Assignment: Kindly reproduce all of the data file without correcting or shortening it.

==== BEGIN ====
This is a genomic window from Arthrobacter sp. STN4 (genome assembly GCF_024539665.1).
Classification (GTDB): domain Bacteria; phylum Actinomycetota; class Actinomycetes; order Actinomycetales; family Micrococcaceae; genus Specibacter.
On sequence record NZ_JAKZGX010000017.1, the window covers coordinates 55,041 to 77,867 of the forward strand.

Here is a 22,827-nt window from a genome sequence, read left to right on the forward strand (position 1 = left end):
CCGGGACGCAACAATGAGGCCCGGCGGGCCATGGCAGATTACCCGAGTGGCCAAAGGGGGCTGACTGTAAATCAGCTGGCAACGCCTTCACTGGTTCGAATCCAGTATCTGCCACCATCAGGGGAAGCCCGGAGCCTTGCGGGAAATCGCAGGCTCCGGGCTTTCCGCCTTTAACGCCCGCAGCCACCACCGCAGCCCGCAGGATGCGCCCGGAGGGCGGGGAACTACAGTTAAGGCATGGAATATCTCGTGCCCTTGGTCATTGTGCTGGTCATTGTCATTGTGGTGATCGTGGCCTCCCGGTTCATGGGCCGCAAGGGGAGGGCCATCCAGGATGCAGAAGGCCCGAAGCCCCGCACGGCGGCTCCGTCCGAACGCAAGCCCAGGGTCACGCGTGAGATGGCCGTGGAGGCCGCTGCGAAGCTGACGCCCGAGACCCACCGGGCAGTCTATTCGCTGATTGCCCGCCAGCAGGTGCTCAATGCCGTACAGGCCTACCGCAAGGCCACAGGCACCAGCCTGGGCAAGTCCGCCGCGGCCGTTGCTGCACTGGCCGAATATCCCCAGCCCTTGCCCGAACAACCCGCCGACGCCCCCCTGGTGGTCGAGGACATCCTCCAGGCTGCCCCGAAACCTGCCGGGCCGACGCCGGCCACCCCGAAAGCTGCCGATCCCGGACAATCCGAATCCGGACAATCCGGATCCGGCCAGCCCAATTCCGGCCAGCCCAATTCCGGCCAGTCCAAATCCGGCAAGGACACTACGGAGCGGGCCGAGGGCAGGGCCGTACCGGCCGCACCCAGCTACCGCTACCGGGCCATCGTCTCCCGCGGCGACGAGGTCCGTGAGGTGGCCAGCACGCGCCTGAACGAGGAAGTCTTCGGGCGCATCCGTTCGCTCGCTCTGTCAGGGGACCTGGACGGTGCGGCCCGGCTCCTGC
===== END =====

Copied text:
This is a genomic window from Arthrobacter sp. STN4 (genome assembly GCF_024539665.1).
Classification (GTDB): domain Bacteria; phylum Actinomycetota; class Actinomycetes; order Actinomycetales; family Micrococcaceae; genus Specibacter.
On sequence record NZ_JAKZGX010000017.1, the window covers coordinates 55,041 to 77,867 of the forward strand.

Here is a 22,827-nt window from a genome sequence, read left to right on the forward strand (position 1 = left end):
CCGGGACGCAACAATGAGGCCCGGCGGGCCATGGCAGATTACCCGAGTGGCCAAAGGGGGCTGACTGTAAATCAGCTGGCAACGCCTTCACTGGTTCGAATCCAGTATCTGCCACCATCAGGGGAAGCCCGGAGCCTTGCGGGAAATCGCAGGCTCCGGGCTTTCCGCCTTTAACGCCCGCAGCCACCACCGCAGCCCGCAGGATGCGCCCGGAGGGCGGGGAACTACAGTTAAGGCATGGAATATCTCGTGCCCTTGGTCATTGTGCTGGTCATTGTCATTGTGGTGATCGTGGCCTCCCGGTTCATGGGCCGCAAGGGGAGGGCCATCCAGGATGCAGAAGGCCCGAAGCCCCGCACGGCGGCTCCGTCCGAACGCAAGCCCAGGGTCACGCGTGAGATGGCCGTGGAGGCCGCTGCGAAGCTGACGCCCGAGACCCACCGGGCAGTCTATTCGCTGATTGCCCGCCAGCAGGTGCTCAATGCCGTACAGGCCTACCGCAAGGCCACAGGCACCAGCCTGGGCAAGTCCGCCGCGGCCGTTGCTGCACTGGCCGAATATCCCCAGCCCTTGCCCGAACAACCCGCCGACGCCCCCCTGGTGGTCGAGGACATCCTCCAGGCTGCCCCGAAACCTGCCGGGCCGACGCCGGCCACCCCGAAAGCTGCCGATCCCGGACAATCCGAATCCGGACAATCCGGATCCGGCCAGCCCAATTCCGGCCAGCCCAATTCCGGCCAGTCCAAATCCGGCAAGGACACTACGGAGCGGGCCGAGGGCAGGGCCGTACCGGCCGCACCCAGCTACCGCTACCGGGCCATCGTCTCCCGCGGCGACGAGGTCCGTGAGGTGGCCAGCACGCGCCTGAACGAGGAAGTCTTCGGGCGCATCCGTTCGCTCGCTCTGTCAGGGGACCTGGACGGTGCGGCCCGGCTCCTGC